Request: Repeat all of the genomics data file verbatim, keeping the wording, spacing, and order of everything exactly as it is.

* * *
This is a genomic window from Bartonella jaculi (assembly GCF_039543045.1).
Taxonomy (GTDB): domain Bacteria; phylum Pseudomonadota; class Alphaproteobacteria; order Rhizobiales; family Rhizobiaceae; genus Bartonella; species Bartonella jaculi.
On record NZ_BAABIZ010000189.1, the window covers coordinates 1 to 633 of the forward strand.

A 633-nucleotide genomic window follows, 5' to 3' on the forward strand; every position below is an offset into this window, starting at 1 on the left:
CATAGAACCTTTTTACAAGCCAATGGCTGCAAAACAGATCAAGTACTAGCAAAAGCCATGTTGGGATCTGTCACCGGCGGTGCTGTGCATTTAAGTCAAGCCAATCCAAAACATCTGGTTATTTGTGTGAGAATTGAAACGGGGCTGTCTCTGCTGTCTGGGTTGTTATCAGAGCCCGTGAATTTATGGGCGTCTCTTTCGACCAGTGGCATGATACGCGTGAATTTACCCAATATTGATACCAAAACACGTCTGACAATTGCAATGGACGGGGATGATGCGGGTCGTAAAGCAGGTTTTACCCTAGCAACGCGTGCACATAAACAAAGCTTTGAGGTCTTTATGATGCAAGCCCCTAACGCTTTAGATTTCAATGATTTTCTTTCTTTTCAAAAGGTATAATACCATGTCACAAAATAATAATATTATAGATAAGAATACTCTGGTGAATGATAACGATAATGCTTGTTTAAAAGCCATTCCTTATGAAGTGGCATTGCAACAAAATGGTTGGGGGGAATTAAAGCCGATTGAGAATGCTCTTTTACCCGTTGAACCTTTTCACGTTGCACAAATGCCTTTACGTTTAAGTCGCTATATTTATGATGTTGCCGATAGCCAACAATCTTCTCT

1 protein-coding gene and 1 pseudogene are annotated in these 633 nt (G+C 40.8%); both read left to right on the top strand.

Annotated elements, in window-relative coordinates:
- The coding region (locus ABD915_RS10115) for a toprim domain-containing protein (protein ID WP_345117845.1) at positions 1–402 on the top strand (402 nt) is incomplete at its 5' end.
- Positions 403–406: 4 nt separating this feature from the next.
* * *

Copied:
This is a genomic window from Bartonella jaculi (assembly GCF_039543045.1).
Taxonomy (GTDB): domain Bacteria; phylum Pseudomonadota; class Alphaproteobacteria; order Rhizobiales; family Rhizobiaceae; genus Bartonella; species Bartonella jaculi.
On record NZ_BAABIZ010000189.1, the window covers coordinates 1 to 633 of the forward strand.

A 633-nucleotide genomic window follows, 5' to 3' on the forward strand; every position below is an offset into this window, starting at 1 on the left:
CATAGAACCTTTTTACAAGCCAATGGCTGCAAAACAGATCAAGTACTAGCAAAAGCCATGTTGGGATCTGTCACCGGCGGTGCTGTGCATTTAAGTCAAGCCAATCCAAAACATCTGGTTATTTGTGTGAGAATTGAAACGGGGCTGTCTCTGCTGTCTGGGTTGTTATCAGAGCCCGTGAATTTATGGGCGTCTCTTTCGACCAGTGGCATGATACGCGTGAATTTACCCAATATTGATACCAAAACACGTCTGACAATTGCAATGGACGGGGATGATGCGGGTCGTAAAGCAGGTTTTACCCTAGCAACGCGTGCACATAAACAAAGCTTTGAGGTCTTTATGATGCAAGCCCCTAACGCTTTAGATTTCAATGATTTTCTTTCTTTTCAAAAGGTATAATACCATGTCACAAAATAATAATATTATAGATAAGAATACTCTGGTGAATGATAACGATAATGCTTGTTTAAAAGCCATTCCTTATGAAGTGGCATTGCAACAAAATGGTTGGGGGGAATTAAAGCCGATTGAGAATGCTCTTTTACCCGTTGAACCTTTTCACGTTGCACAAATGCCTTTACGTTTAAGTCGCTATATTTATGATGTTGCCGATAGCCAACAATCTTCTCT

1 protein-coding gene and 1 pseudogene are annotated in these 633 nt (G+C 40.8%); both read left to right on the top strand.

Annotated elements, in window-relative coordinates:
- The coding region (locus ABD915_RS10115) for a toprim domain-containing protein (protein ID WP_345117845.1) at positions 1–402 on the top strand (402 nt) is incomplete at its 5' end.
- Positions 403–406: 4 nt separating this feature from the next.